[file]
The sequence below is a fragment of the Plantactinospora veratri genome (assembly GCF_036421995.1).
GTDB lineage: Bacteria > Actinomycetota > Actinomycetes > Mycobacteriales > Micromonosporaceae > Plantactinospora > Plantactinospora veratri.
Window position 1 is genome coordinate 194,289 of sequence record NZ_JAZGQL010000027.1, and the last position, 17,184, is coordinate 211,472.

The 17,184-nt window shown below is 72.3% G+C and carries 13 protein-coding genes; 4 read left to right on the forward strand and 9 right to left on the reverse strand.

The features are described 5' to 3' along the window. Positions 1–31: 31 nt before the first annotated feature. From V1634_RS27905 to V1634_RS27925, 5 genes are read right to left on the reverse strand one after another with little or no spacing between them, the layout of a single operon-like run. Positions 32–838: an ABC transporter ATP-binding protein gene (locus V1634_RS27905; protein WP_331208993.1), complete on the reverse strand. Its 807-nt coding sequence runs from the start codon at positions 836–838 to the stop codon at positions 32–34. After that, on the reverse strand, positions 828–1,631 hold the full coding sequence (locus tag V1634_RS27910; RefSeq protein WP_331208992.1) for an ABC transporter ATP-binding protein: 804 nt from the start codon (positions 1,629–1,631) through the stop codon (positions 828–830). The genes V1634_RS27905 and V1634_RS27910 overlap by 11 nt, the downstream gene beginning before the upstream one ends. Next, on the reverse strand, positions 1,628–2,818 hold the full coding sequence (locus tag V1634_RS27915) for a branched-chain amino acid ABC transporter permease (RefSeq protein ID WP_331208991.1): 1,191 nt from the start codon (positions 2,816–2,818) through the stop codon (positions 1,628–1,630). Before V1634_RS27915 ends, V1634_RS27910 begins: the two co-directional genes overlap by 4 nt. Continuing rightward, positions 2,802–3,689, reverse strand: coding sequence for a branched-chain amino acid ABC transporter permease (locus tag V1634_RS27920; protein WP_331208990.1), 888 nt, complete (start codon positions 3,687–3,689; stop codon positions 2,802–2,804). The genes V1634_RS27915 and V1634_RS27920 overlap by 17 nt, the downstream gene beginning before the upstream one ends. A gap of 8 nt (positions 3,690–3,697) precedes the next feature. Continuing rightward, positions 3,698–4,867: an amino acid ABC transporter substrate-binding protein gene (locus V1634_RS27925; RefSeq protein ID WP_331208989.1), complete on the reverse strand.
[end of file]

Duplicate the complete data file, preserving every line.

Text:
The sequence below is a fragment of the Plantactinospora veratri genome (assembly GCF_036421995.1).
GTDB lineage: Bacteria > Actinomycetota > Actinomycetes > Mycobacteriales > Micromonosporaceae > Plantactinospora > Plantactinospora veratri.
Window position 1 is genome coordinate 194,289 of sequence record NZ_JAZGQL010000027.1, and the last position, 17,184, is coordinate 211,472.

The 17,184-nt window shown below is 72.3% G+C and carries 13 protein-coding genes; 4 read left to right on the forward strand and 9 right to left on the reverse strand.

The features are described 5' to 3' along the window. Positions 1–31: 31 nt before the first annotated feature. From V1634_RS27905 to V1634_RS27925, 5 genes are read right to left on the reverse strand one after another with little or no spacing between them, the layout of a single operon-like run. Positions 32–838: an ABC transporter ATP-binding protein gene (locus V1634_RS27905; protein WP_331208993.1), complete on the reverse strand. Its 807-nt coding sequence runs from the start codon at positions 836–838 to the stop codon at positions 32–34. After that, on the reverse strand, positions 828–1,631 hold the full coding sequence (locus tag V1634_RS27910; RefSeq protein WP_331208992.1) for an ABC transporter ATP-binding protein: 804 nt from the start codon (positions 1,629–1,631) through the stop codon (positions 828–830). The genes V1634_RS27905 and V1634_RS27910 overlap by 11 nt, the downstream gene beginning before the upstream one ends. Next, on the reverse strand, positions 1,628–2,818 hold the full coding sequence (locus tag V1634_RS27915) for a branched-chain amino acid ABC transporter permease (RefSeq protein ID WP_331208991.1): 1,191 nt from the start codon (positions 2,816–2,818) through the stop codon (positions 1,628–1,630). Before V1634_RS27915 ends, V1634_RS27910 begins: the two co-directional genes overlap by 4 nt. Continuing rightward, positions 2,802–3,689, reverse strand: coding sequence for a branched-chain amino acid ABC transporter permease (locus tag V1634_RS27920; protein WP_331208990.1), 888 nt, complete (start codon positions 3,687–3,689; stop codon positions 2,802–2,804). The genes V1634_RS27915 and V1634_RS27920 overlap by 17 nt, the downstream gene beginning before the upstream one ends. A gap of 8 nt (positions 3,690–3,697) precedes the next feature. Continuing rightward, positions 3,698–4,867: an amino acid ABC transporter substrate-binding protein gene (locus V1634_RS27925; RefSeq protein ID WP_331208989.1), complete on the reverse strand.